Medicine to Move You

Some of the greatest pioneers in medicine work to find ways to highlight lifestyle-based solutions for the most devastating diseases.  Of course, nothing strikes fear into the heart and, literally, the chests of women than the diagnosis of breast cancer.  Luckily for us, these trendsetting docs have uncovered some research truths about what we can do to help ourselves.  Up until now, many women have supported the cause by wearing pink ribbons, getting mammograms and doing monthly self-breast exams believing they are practicing prevention.  First point I must make and, think about this one… getting a mammogram and doing a self-breast exam is NOT prevention, it’s early detection, right?  Those two concepts are worlds apart.  And even though finding a breast cancer early through these methods is valuable, preventing the breast cancer altogether is priceless!

These are some of the recommendations given to me by a leading researcher in Integrative Oncology, Dr. Donald Abrams, and I humbly pass these on to you for the women you love and care for in your community.  Share these tips about breast health and pearls about improving breast cancer survival the next time you meet.

1.  Eating a single serving of a cruciferous vegetable a day can reduce your risk of getting breast cancer (and other cancers as well!).  Examples of these life-saving veggies include broccoli, cauliflower, arugula, Brussels sprouts, bok choy, cabbage, collard greens, daikon, kale, kohlrabi, mustard greens, radish, rutabaga, watercress and wasabi.

2.  Women with estrogen receptor positive breast cancer should not drink more than 3 alcoholic drinks per week.  One drink is equal to 12 oz beer, 4-5 oz of wine or 1.5 oz of hard liquor to be precise.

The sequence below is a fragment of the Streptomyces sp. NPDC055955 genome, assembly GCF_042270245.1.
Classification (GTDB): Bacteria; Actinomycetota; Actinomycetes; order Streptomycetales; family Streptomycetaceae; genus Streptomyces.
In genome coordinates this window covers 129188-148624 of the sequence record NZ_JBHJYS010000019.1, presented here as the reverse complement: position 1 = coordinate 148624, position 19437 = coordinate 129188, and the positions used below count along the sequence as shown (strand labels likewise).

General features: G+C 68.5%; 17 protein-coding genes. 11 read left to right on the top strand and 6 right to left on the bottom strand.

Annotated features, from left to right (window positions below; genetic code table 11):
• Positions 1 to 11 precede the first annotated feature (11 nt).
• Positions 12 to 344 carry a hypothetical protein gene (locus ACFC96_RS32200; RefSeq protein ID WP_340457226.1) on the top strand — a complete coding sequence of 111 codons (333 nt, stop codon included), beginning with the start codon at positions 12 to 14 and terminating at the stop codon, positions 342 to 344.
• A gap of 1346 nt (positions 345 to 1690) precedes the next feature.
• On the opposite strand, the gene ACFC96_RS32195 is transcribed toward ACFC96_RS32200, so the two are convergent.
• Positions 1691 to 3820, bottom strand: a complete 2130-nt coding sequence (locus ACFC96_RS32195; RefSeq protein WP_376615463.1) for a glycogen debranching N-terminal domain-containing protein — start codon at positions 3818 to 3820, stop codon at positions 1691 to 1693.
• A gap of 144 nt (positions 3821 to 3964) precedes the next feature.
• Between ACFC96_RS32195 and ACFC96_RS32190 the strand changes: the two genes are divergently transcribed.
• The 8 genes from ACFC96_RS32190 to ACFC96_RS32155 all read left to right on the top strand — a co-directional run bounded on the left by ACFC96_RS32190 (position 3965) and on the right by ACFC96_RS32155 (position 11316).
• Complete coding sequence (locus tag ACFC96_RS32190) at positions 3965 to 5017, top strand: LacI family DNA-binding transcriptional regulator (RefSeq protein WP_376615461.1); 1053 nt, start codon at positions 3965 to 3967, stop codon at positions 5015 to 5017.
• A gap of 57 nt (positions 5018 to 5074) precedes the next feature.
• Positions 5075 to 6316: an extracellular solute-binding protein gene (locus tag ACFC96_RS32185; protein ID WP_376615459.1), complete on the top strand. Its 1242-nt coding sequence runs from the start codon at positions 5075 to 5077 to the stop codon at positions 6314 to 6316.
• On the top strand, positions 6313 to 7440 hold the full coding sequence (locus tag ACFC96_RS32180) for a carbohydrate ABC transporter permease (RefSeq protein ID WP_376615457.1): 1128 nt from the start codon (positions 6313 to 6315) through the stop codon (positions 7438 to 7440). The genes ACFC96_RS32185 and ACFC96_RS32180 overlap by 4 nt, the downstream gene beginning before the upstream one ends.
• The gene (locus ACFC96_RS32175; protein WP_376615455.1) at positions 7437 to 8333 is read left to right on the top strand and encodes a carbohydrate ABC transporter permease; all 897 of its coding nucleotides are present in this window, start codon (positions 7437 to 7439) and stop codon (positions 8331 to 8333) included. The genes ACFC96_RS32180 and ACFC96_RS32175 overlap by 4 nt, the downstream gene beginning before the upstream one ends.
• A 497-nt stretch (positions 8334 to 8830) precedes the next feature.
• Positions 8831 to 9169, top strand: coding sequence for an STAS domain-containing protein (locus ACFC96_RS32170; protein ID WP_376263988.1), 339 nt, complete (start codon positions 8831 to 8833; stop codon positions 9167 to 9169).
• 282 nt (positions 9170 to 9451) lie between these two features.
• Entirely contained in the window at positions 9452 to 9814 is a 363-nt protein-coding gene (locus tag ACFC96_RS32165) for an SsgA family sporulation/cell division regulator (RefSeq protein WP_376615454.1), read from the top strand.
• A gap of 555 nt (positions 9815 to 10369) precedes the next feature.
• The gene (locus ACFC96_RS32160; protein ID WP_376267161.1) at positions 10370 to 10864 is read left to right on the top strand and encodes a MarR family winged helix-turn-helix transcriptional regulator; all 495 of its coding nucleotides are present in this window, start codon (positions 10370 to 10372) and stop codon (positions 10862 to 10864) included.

3.  Eating a diet rich in healthy soy early in life could reduce your risk of breast cancer.  Intake after menopause could also favorably affect osteoporosis, heart disease and menopausal symptoms with no increased risk of breast cancer.   Avoid soy protein isolate and other ‘manufactured’ soy like those in veggie burgers.  (Learn more about the impact of soy on your body at Living Wellness

4.  There is newer research that intake of whole soy foods and natural soybean-derived products (~0.5 serving/day) does not contribute to breast cancer recurrence and it might actually reduce your risk of a recurrent breast cancer.  This is a significant shift from previous recommendations, just in case you were left a little confused by this one.

5.  Weight gain and lack of exercise are easy traps to fall into during ongoing breast cancer treatment, but it remains prudent to advise women to eat right and exercise daily.  So, don’t take your breast cancer just sitting down and eating your comfort food.  Getting going might just help you survive not only your breast cancer, but also all-cause mortality (translation: all major causes of death).

Remember, the next time you see a Susan G. Komen race T-shirt, a TV announcement about getting a breast check buddy or getting your annual squeeze at the radiology center, you can do so much more to fight the battle against breast cancer by practicing true prevention tips today.

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